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Trial "guns" (Maine) use full chokes preparing for a "worst case" scenario.
Photo by: Author
In general usage, the more open chokes are effective at shorter distances and tighter chokes are more effective at longer distances. For years, only four chokes were available and utilized: cylinder, improved cylinder, modified and full. Three choke choices (cylinder was usually dropped) were standard for hunters through most of the 20th Century. The upland gunner can do quite well using improved cylinder most of the time, though a modified choke would make a good back-up choke.

Clay target games were responsible for the creation of additional chokes. Skeet -1 and Skeet - 2 were developed for skeet shooters. Improved modified came about because of trap shooters. Light modified and other gap-filling chokes came about primarily because of sporting clays.

While many folks think that interchangeable chokes are a new development, Poly Choke and the Cutts Compensator have been around for a long time; both are devices installed on a shotgun’s muzzle to adjust the choke or pattern.

Interchangeable chokes are standard equipment on many modern shotguns, certainly most American shotguns. Remington, Winchester, Browning, Berretta, et all, manufacture their shotguns with interchangeable chokes available. Briley and others make a wide range of chokes to fit nearly any smoothbore and offer a wide range of choke patterns.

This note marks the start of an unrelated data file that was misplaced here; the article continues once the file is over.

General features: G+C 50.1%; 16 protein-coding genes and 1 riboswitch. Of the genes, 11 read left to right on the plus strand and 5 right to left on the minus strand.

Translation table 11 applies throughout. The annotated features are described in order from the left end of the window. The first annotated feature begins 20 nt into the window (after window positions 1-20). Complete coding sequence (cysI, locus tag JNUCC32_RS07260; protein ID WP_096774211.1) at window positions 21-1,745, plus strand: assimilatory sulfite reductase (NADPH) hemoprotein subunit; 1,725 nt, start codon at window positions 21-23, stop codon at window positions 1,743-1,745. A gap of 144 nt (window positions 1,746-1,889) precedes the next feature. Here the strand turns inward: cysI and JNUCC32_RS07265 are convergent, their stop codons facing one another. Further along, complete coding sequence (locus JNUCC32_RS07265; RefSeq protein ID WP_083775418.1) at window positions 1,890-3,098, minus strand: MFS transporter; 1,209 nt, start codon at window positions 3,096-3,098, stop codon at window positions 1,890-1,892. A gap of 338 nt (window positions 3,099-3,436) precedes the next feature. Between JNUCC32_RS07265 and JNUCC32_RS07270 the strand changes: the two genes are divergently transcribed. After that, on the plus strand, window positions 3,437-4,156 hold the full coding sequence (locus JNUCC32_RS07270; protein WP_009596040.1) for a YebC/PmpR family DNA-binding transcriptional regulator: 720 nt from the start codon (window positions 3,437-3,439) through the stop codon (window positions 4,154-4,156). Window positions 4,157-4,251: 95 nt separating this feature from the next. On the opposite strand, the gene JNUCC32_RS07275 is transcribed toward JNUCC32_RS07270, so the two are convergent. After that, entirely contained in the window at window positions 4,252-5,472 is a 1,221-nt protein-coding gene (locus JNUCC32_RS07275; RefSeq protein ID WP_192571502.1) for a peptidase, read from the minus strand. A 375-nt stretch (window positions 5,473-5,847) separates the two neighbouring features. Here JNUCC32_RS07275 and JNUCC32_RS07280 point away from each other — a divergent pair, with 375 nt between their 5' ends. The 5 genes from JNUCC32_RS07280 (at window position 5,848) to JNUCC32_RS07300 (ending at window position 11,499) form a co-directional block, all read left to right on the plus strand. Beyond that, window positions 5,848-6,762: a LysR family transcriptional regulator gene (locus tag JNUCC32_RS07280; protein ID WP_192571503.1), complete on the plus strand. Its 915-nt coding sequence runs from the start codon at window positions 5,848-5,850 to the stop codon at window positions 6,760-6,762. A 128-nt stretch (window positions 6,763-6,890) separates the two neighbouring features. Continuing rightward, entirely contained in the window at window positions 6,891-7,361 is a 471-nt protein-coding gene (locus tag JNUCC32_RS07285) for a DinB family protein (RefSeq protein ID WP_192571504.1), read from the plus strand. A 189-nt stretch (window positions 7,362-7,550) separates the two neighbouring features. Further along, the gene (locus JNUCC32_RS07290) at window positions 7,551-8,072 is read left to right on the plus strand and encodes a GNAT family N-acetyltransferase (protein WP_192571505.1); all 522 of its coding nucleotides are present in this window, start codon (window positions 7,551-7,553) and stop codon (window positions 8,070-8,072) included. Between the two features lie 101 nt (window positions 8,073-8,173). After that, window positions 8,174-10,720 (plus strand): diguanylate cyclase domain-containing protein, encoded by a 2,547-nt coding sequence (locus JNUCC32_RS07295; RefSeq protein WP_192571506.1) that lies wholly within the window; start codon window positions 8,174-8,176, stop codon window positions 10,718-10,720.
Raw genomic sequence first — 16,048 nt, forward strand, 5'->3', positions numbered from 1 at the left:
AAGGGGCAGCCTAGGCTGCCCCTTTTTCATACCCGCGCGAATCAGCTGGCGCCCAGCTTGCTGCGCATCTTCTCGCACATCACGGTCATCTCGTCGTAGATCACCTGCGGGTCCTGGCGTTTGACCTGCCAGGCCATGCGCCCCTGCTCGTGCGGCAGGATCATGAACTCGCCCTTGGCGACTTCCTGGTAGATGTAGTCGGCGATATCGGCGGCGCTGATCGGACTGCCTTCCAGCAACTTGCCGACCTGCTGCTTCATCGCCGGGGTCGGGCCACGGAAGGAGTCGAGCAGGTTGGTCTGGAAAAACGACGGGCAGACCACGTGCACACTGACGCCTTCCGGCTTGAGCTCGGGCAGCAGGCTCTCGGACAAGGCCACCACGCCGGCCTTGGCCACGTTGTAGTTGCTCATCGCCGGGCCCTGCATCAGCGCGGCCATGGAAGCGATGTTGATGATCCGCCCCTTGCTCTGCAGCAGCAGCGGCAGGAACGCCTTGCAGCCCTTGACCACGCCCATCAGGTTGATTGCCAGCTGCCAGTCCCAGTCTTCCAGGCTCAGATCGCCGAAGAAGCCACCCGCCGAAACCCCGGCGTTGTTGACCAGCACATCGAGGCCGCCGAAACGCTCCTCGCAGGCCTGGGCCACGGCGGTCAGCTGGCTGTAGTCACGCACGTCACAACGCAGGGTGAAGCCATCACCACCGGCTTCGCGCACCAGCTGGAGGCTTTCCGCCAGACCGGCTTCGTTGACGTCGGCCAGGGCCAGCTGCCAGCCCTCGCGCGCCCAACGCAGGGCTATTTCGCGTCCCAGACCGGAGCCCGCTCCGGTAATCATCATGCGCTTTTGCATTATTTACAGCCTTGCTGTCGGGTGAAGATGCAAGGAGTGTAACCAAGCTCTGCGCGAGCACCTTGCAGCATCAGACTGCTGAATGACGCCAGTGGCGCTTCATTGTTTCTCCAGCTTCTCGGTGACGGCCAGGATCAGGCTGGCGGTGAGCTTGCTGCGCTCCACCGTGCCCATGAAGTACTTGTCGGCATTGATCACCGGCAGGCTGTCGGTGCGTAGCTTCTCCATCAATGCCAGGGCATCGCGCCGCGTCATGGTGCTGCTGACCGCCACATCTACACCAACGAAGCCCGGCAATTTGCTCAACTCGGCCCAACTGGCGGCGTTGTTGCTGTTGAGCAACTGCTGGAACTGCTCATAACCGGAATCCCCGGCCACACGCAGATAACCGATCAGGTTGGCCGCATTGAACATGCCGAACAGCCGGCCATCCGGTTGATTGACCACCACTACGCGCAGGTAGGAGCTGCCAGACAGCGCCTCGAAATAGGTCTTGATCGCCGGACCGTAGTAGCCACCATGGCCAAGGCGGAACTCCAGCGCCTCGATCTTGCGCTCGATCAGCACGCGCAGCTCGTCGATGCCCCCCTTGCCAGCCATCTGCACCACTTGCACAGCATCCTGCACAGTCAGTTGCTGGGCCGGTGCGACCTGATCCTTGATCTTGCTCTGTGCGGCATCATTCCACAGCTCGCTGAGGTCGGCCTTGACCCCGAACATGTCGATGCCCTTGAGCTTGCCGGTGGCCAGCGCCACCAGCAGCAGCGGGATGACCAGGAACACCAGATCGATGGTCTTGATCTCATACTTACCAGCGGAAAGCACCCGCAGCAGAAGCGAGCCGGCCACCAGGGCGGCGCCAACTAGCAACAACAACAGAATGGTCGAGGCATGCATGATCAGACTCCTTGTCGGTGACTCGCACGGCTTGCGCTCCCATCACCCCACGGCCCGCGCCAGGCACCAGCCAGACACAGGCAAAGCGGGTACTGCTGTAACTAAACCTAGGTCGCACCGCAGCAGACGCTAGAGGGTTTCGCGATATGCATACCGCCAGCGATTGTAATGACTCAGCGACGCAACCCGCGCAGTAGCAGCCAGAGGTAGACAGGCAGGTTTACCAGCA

Hunting and shooting is not rocket science and most hunters would do well using just improved cylinder, modified and full chokes. Skeet shooters could use just skeet or improved cylinder. Trap shooters would do well with just improved modified and sporting clays shooters could be successful with improved cylinder and modified, ok, maybe an improved modified, too.

There is an advantage to using double-barreled shotguns, either side-by-side or over/under, because they offer two choke choices. The reality is, though, that most modern doubles have a single trigger and even with a single selective trigger, one will nearly always use the same barrel (thus, choke) every time a bird flushes. Double triggers genuinely allow two choke choices.

Tighter chokes require more skill than open chokes and the average hunter would do well to use slightly more open chokes than they often do. Put another way, "Full choke is a demanding mistress; improved cylinder a forgiving friend." Bob Brister’s statement is as true today as it was in 1976 when he wrote it in Shotgunning: The Art and the Science, one of the best books available for wingshooters, especially concerning chokes and pattern.

Those of you who watch Springer Spaniel field trials in the east see some pretty good shooting. Most of the "official guns" use modified, or improved modified and full chokes. They are prepared for a "worst case scenario", like shooting at a distant bird when "backing" a fellow "gun" after a miss. Watching Paul Van Houten, Glen Ferrara or Ed Faraci Jr. shoot distant birds is an eye opener; they can shoot with the best in the country and can definitely utilize a full choke.

Did anyone notice I didn’t suggest patterning your shotgun? Very observant.

I don’t know anyone with the time or patience to pattern shotguns correctly except Bob Brister and the late Don Zutz. Those gents gained and shared good, important information, but most of us will just be wasting our time.

I do recommend shooting your shotgun at a patterning board from different distances to ensure that your point of impact is correct and to get an idea of the pattern your gun shoots. Shooting different sized shot can make a difference in pattern, as can different manufacturers’ shells. Most wingshooters, though, can see enough with several shots at the board to select effective shells.

Shotgun choke and pattern is not really a mystery. Shooting a lot is the best way to learn to utilize your pattern effectively.
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